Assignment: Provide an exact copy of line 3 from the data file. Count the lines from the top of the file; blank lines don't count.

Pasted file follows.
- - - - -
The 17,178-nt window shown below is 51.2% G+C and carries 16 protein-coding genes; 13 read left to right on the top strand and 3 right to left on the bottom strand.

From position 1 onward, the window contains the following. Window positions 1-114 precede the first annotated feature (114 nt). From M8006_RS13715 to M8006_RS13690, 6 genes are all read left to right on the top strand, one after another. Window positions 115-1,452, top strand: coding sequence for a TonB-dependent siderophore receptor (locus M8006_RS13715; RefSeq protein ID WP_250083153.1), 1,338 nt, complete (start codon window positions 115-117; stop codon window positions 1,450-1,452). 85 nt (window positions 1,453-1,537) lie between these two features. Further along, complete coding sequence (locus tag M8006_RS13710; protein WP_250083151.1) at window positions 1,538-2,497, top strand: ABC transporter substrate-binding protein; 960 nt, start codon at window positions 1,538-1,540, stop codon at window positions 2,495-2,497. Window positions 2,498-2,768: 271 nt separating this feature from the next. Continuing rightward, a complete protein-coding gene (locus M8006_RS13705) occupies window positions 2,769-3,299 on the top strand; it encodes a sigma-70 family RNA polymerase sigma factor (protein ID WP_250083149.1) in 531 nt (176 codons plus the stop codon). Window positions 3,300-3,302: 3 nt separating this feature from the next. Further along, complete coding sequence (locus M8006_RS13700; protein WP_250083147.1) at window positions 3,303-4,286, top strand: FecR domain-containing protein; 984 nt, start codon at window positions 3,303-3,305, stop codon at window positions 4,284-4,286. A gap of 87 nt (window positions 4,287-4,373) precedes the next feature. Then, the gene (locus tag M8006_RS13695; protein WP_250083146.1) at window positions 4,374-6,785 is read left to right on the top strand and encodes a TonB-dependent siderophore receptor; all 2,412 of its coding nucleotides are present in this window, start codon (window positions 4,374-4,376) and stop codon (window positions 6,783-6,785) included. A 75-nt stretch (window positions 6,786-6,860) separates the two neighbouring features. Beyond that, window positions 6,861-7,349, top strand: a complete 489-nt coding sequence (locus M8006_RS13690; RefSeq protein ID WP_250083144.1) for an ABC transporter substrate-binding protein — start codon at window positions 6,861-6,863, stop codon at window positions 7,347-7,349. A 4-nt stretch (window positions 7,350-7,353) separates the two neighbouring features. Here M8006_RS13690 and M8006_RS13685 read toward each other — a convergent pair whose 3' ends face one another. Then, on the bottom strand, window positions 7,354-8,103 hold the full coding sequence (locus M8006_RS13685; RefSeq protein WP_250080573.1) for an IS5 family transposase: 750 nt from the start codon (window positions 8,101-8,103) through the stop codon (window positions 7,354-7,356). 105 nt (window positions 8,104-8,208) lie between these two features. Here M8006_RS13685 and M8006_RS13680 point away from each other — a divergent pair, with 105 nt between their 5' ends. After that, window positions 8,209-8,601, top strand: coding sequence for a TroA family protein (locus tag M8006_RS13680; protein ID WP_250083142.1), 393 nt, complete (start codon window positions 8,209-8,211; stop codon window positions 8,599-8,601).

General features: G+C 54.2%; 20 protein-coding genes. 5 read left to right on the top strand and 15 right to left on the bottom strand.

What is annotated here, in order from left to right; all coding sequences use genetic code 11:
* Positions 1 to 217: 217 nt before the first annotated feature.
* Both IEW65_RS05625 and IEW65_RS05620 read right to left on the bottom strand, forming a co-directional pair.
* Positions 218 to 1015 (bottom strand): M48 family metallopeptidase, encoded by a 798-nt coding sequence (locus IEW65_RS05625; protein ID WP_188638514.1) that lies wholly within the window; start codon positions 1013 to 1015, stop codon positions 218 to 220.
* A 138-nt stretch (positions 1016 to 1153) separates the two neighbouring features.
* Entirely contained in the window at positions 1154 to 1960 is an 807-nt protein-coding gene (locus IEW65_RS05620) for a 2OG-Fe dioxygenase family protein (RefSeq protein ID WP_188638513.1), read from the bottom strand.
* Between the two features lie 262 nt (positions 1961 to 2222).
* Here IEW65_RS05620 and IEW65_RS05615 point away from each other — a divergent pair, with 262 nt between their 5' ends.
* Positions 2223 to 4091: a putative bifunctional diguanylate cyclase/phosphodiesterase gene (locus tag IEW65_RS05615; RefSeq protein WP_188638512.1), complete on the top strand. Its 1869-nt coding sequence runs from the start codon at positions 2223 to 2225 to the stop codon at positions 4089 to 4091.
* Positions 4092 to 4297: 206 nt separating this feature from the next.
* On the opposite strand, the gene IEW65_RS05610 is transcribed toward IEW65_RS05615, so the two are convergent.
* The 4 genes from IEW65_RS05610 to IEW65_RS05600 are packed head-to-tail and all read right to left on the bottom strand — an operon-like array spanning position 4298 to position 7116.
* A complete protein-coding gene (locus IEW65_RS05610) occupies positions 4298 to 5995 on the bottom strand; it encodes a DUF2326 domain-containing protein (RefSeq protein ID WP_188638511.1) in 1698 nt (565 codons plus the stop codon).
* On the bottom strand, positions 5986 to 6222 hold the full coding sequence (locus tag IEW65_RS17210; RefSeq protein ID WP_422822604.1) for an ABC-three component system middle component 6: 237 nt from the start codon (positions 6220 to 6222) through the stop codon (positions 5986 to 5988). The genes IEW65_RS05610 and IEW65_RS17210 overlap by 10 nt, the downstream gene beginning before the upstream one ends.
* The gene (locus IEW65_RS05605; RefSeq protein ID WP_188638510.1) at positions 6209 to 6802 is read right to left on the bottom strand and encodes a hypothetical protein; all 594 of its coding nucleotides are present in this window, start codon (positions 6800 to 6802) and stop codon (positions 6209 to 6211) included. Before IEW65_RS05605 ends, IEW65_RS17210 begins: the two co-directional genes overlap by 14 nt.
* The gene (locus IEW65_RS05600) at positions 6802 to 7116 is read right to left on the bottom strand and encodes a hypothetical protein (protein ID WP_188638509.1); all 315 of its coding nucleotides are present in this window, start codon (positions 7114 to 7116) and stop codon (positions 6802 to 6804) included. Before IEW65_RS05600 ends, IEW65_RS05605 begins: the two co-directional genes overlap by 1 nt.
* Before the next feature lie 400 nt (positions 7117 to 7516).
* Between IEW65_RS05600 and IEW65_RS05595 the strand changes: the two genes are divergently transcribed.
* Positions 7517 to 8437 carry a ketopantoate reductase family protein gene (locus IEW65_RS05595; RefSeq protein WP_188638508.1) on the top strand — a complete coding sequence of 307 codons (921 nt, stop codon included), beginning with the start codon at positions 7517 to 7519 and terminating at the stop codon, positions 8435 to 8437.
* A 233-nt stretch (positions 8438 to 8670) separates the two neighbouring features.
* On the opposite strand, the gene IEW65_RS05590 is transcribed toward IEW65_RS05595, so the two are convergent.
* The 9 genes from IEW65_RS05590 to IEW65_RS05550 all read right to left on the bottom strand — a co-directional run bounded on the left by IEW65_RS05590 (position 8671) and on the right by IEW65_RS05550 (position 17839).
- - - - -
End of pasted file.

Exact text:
General features: G+C 54.2%; 20 protein-coding genes. 5 read left to right on the top strand and 15 right to left on the bottom strand.